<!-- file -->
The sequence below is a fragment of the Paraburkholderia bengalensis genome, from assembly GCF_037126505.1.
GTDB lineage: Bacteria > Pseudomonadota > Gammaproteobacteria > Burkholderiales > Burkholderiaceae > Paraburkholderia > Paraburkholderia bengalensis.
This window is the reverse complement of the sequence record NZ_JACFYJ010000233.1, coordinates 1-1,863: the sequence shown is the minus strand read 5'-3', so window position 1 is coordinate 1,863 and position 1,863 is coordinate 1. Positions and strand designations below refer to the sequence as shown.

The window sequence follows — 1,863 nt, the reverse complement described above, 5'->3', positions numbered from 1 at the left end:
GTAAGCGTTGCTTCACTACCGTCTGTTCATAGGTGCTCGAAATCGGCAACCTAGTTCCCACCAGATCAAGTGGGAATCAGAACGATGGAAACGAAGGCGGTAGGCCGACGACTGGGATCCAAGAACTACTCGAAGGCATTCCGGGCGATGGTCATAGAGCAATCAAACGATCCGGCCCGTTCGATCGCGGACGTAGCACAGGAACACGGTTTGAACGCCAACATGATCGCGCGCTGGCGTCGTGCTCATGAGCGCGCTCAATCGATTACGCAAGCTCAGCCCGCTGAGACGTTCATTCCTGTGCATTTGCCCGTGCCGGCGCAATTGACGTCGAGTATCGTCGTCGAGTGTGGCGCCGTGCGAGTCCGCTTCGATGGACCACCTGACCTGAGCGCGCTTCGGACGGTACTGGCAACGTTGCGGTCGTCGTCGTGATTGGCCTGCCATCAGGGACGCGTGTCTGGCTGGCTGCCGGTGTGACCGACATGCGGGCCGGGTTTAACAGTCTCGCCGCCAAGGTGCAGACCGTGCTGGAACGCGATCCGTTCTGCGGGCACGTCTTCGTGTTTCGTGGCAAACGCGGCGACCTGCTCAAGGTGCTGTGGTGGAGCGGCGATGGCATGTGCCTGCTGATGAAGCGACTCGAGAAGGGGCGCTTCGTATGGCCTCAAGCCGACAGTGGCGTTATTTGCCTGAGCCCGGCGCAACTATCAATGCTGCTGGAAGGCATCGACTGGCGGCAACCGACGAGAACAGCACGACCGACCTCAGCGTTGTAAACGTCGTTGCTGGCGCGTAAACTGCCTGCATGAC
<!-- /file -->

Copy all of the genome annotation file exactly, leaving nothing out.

The sequence below is a fragment of the Paraburkholderia bengalensis genome, from assembly GCF_037126505.1.
GTDB lineage: Bacteria > Pseudomonadota > Gammaproteobacteria > Burkholderiales > Burkholderiaceae > Paraburkholderia > Paraburkholderia bengalensis.
This window is the reverse complement of the sequence record NZ_JACFYJ010000233.1, coordinates 1-1,863: the sequence shown is the minus strand read 5'-3', so window position 1 is coordinate 1,863 and position 1,863 is coordinate 1. Positions and strand designations below refer to the sequence as shown.

The window sequence follows — 1,863 nt, the reverse complement described above, 5'->3', positions numbered from 1 at the left end:
GTAAGCGTTGCTTCACTACCGTCTGTTCATAGGTGCTCGAAATCGGCAACCTAGTTCCCACCAGATCAAGTGGGAATCAGAACGATGGAAACGAAGGCGGTAGGCCGACGACTGGGATCCAAGAACTACTCGAAGGCATTCCGGGCGATGGTCATAGAGCAATCAAACGATCCGGCCCGTTCGATCGCGGACGTAGCACAGGAACACGGTTTGAACGCCAACATGATCGCGCGCTGGCGTCGTGCTCATGAGCGCGCTCAATCGATTACGCAAGCTCAGCCCGCTGAGACGTTCATTCCTGTGCATTTGCCCGTGCCGGCGCAATTGACGTCGAGTATCGTCGTCGAGTGTGGCGCCGTGCGAGTCCGCTTCGATGGACCACCTGACCTGAGCGCGCTTCGGACGGTACTGGCAACGTTGCGGTCGTCGTCGTGATTGGCCTGCCATCAGGGACGCGTGTCTGGCTGGCTGCCGGTGTGACCGACATGCGGGCCGGGTTTAACAGTCTCGCCGCCAAGGTGCAGACCGTGCTGGAACGCGATCCGTTCTGCGGGCACGTCTTCGTGTTTCGTGGCAAACGCGGCGACCTGCTCAAGGTGCTGTGGTGGAGCGGCGATGGCATGTGCCTGCTGATGAAGCGACTCGAGAAGGGGCGCTTCGTATGGCCTCAAGCCGACAGTGGCGTTATTTGCCTGAGCCCGGCGCAACTATCAATGCTGCTGGAAGGCATCGACTGGCGGCAACCGACGAGAACAGCACGACCGACCTCAGCGTTGTAAACGTCGTTGCTGGCGCGTAAACTGCCTGCATGAC